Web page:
Five Favorite Books Lately

I’m going to review them ultra quick.  Blink and you’ll miss it.

State of Wonder by Ann Patchett.  A beautifully written page turner.  So many elements in common with Patchett’s Bel Canto: South America, dramatic beginning, characters stuck waiting in stressful situations and separated from their cell phones, opera.  But still a completely new and original story.  Really enjoyed it.

Popular: Vintage Wisdom for a Modern Geek by Maya Van Wagenen . Middle schooler turns to 1950s teen popularity manual and writers about the results.  Funny and heartwarming.  Anyone else wonder if a fourteen-year-old actually wrote this?  I don’t really doubt it, but this little part of me wonders.

The Blue Zones: Lessons for Living Longer From the People Who’ve Lived the LongestDan Buettner: Investigation of lifestyles in areas with unusually high number of people living to be 100 (topic addressed here).  Easy to read, although I think it could have been written better.  Also, his conclusion is that our life expectancy and quality of life are within our control.  I think his studies suggest the opposite, as most of the centenarians he profiles were just living the life customary to their particular culture.  They aren’t countercultural, as we would have to be to imitate them.

Little House in the Big Woods by Laura Ingalls Wilder, audiobook read by Cherry Jones: We all finally listened to the whole thing on our last car trip.  Really enjoyed it, especially hearing her sing the songs with a fiddle accompaniment.  Only qualm is that Ms. Jones reads Pa’s lines with a Southern accent.  Charles Ingalls was born in New York and spent most of his life in the Midwest.  Seriously?  All the same, looking forward to getting the next in the series.

Ramona’s World by Beverly Cleary: Girl 1 is having us read certain chapters over and over.  I can’t complain.  I just love this series.

Started but not yet finished:

Pioneer Girl, by Laura Ingalls Wilder, the newly released annotated version of Wilder’s original, never-before-published autobiography.  All the footnotes are fascinating but it makes for slow reading.

Reed of God by Caryll Houselander: There are parts I like about this book, but for the most part it’s not my style.  Everyone I know who has read it loves it.  I’m going to persevere.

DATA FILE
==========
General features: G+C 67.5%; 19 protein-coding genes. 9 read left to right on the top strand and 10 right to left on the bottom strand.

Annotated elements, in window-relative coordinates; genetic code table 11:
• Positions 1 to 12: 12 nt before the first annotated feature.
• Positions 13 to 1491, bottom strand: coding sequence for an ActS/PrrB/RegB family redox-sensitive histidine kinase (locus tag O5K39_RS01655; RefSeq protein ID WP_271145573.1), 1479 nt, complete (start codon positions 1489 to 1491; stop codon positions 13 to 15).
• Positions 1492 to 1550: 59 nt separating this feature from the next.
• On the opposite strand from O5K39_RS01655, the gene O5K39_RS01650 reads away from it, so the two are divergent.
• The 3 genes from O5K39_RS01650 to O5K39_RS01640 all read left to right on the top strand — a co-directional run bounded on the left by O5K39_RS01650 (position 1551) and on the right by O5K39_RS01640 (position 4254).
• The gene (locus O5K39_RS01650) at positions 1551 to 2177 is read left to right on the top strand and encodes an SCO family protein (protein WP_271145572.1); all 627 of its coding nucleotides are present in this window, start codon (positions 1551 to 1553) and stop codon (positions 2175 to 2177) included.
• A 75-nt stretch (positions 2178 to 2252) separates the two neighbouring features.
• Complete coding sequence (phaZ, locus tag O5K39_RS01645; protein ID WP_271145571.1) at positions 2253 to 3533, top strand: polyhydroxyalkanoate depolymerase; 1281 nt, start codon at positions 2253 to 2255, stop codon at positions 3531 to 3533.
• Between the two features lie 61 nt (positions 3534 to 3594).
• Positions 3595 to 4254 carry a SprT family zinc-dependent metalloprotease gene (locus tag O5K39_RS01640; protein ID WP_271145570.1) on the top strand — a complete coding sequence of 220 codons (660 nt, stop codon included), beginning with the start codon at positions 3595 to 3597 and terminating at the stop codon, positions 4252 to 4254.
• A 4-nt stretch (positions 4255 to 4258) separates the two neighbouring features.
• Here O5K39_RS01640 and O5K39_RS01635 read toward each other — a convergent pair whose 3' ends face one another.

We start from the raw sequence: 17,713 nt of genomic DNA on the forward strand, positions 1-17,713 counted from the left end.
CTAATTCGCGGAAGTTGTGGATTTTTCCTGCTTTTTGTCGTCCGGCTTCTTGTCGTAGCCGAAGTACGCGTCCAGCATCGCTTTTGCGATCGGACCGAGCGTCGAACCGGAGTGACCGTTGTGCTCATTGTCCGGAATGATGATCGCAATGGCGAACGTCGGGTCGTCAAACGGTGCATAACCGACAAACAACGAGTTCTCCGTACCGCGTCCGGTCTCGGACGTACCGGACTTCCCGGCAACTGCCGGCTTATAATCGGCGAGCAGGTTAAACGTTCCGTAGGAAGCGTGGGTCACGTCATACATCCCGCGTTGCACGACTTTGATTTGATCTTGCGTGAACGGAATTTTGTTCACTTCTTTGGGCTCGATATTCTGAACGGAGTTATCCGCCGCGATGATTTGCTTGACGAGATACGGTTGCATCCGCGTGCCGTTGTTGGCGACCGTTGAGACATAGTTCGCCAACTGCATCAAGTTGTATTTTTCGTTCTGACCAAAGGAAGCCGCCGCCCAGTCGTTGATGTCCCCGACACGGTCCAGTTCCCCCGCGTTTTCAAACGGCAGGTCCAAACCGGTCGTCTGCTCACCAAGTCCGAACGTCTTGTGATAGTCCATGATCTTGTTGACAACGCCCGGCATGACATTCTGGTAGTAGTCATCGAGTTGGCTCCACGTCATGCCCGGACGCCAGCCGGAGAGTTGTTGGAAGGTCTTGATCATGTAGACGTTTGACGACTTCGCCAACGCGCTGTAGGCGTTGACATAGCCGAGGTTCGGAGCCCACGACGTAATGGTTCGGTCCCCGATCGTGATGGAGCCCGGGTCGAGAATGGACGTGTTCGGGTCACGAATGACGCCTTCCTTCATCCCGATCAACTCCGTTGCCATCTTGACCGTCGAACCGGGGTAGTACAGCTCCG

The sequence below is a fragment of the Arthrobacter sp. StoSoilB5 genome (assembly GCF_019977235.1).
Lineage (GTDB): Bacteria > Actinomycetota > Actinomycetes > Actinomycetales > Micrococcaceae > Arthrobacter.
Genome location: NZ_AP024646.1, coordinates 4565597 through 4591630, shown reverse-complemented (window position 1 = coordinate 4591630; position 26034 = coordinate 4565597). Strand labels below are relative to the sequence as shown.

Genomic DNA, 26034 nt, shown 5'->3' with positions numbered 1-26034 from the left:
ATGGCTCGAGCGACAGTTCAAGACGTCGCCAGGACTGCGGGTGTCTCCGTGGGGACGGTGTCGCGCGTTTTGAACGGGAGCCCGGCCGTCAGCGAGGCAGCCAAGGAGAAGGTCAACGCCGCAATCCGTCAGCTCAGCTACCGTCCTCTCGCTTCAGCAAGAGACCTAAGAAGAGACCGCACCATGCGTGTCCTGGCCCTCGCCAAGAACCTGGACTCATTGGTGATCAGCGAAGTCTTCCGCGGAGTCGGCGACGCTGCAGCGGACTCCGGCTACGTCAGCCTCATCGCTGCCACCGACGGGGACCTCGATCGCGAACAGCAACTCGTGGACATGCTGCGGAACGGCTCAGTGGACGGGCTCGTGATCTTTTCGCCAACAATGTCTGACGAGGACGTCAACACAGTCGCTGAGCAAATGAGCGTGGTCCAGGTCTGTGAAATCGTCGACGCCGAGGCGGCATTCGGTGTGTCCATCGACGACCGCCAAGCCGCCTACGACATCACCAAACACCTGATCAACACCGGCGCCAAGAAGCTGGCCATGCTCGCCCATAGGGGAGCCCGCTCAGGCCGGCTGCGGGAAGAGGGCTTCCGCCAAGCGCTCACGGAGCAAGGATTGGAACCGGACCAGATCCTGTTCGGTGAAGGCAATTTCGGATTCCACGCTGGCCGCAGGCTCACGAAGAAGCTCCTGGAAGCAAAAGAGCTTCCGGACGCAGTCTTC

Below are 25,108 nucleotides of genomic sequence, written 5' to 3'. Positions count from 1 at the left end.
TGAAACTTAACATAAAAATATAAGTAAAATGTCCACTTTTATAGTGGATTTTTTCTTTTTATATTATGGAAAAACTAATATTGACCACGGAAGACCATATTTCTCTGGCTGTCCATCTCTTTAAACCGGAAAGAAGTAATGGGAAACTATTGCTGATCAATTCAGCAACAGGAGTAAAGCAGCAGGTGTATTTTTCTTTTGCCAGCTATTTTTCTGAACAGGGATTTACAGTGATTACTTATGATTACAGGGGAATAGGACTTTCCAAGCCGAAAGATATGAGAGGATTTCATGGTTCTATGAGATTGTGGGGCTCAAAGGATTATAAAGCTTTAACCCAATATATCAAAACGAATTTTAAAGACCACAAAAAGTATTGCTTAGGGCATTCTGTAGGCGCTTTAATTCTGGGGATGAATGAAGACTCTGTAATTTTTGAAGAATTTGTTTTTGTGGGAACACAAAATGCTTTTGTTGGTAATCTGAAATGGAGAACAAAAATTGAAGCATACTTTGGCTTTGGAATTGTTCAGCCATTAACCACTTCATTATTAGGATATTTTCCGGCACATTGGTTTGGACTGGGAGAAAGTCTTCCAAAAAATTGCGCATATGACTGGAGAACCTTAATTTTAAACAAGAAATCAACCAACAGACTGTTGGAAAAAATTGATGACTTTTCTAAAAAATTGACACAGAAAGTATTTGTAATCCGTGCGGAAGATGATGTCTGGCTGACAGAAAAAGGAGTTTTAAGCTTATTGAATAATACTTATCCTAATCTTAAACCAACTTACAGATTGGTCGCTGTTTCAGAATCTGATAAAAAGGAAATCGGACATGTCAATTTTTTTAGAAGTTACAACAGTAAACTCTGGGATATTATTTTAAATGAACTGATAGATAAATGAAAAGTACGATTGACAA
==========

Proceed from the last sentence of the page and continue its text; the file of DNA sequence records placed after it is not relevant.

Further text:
Daring Greatly: How the Courage to Be Vulnerable Transforms the Way We Live, Love, Parent, and Lead  by Brene Brown: I’m disappointed by this book so far, although I plan to at least skim the rest of it.  It has some great ideas but is written in such generalities that I skim over a lot of it.  Not the page-turner I’d hoped.

Princes at War: The Bitter Battle Inside Britain’s Royal Family in the Darkest Days of WWII by Deborah Cadbury: Well-written look at the English monarchy during WWII.  Previously all I really knew was what I saw from the movie, The King’s Speech (just realized the movie is based on a book by the same name).  I never manage to finish history books, though, and this time it won’t be any different.

I’m linking up with Quick Lit at Modern Mrs. Darcy, and tomorrow with Jenna for Five Favorites.IMG_8474

Five Consumer Favorites

We are living in a material world, and I (apparently), am a material girl, because I really like . . .

1. Consumer Reports magazine:  I’ve been reading this since I was a kid.  Before each of our car purchases as a married couple, I made Pat join me on a research trip to the library, to scour all the Consumer Reports used car guides.  (Short version: go with Honda or Toyota.)  I also scoured CR before purchasing our home (a foreclosure, sans appliances).  CR failed me on its dishwasher and washing machine recommendations.  Still, I can’t resist seeking out their advice before any major purchase! . . . Yet I’m too cheap to ever buy a subscription!  That really makes no sense, because I read this
stuff for fun.

2. Simcha’s post about why skirts and dresses are just not so cool and comfortable for those of us on the voluptuous side. (Simcha says meaty; I say voluptuous.)  I think this issue was a subconscious reason I postponed jumping on the maxi dress trend for so long.  And I preferred skorts to regular skirts.  But just today I found these (only $12 at Target), and things are looking up.  Or at least, looking, uh, less friction-filled.

3. Speaking of lingerie found at Target, I like this Maidenform slimmer. I wouldn’t mind a bit more compression in the tummy area, but it smoothes all over like a dream (“suddenly skinny!” is promising a bit much though).  I haven’t tried another brand, so I can’t compare, but it’s cheaper than even the Target line of Spanx.  It’s not exactly comfortable enough for all-day wear, but for an evening, it’s fine.  And the gusset works.

4. Stitch Fix people: Thank you Debbie R., Jaime M., Nicola W. and Laura T. (are you the Laura T. who is my cousin-in-law?), all of whom have ordered Stitch Fixes through my referral link, leading to a nice sum of credit in my SF account.  I really hope your SF works for you!  I see now why SF is so popular on blogs.  My blog is fairly small potatoes, but after just one post on the subject, I got four people who ordered through my link (and several more who have signed up but not yet ordered).  I’m guessing much more popular bloggers like, say, Anne Bogel or Emily Freeman get enough SF credit that they never have to pay for clothes!